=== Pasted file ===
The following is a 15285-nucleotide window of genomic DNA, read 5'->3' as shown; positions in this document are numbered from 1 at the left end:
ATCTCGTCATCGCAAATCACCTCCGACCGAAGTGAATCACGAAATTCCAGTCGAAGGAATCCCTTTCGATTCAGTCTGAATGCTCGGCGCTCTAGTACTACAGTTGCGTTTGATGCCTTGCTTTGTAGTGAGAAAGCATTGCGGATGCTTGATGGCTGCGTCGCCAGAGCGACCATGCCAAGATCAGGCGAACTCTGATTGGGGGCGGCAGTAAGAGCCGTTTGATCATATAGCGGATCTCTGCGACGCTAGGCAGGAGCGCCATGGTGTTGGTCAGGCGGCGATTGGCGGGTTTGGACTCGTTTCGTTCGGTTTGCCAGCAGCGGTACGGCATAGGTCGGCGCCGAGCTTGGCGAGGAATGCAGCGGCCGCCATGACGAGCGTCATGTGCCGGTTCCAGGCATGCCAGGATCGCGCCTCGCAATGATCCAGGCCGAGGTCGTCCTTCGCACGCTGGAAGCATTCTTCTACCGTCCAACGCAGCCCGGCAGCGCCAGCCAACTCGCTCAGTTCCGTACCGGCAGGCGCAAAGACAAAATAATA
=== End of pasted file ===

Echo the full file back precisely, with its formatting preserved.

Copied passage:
The following is a 15285-nucleotide window of genomic DNA, read 5'->3' as shown; positions in this document are numbered from 1 at the left end:
ATCTCGTCATCGCAAATCACCTCCGACCGAAGTGAATCACGAAATTCCAGTCGAAGGAATCCCTTTCGATTCAGTCTGAATGCTCGGCGCTCTAGTACTACAGTTGCGTTTGATGCCTTGCTTTGTAGTGAGAAAGCATTGCGGATGCTTGATGGCTGCGTCGCCAGAGCGACCATGCCAAGATCAGGCGAACTCTGATTGGGGGCGGCAGTAAGAGCCGTTTGATCATATAGCGGATCTCTGCGACGCTAGGCAGGAGCGCCATGGTGTTGGTCAGGCGGCGATTGGCGGGTTTGGACTCGTTTCGTTCGGTTTGCCAGCAGCGGTACGGCATAGGTCGGCGCCGAGCTTGGCGAGGAATGCAGCGGCCGCCATGACGAGCGTCATGTGCCGGTTCCAGGCATGCCAGGATCGCGCCTCGCAATGATCCAGGCCGAGGTCGTCCTTCGCACGCTGGAAGCATTCTTCTACCGTCCAACGCAGCCCGGCAGCGCCAGCCAACTCGCTCAGTTCCGTACCGGCAGGCGCAAAGACAAAATAATA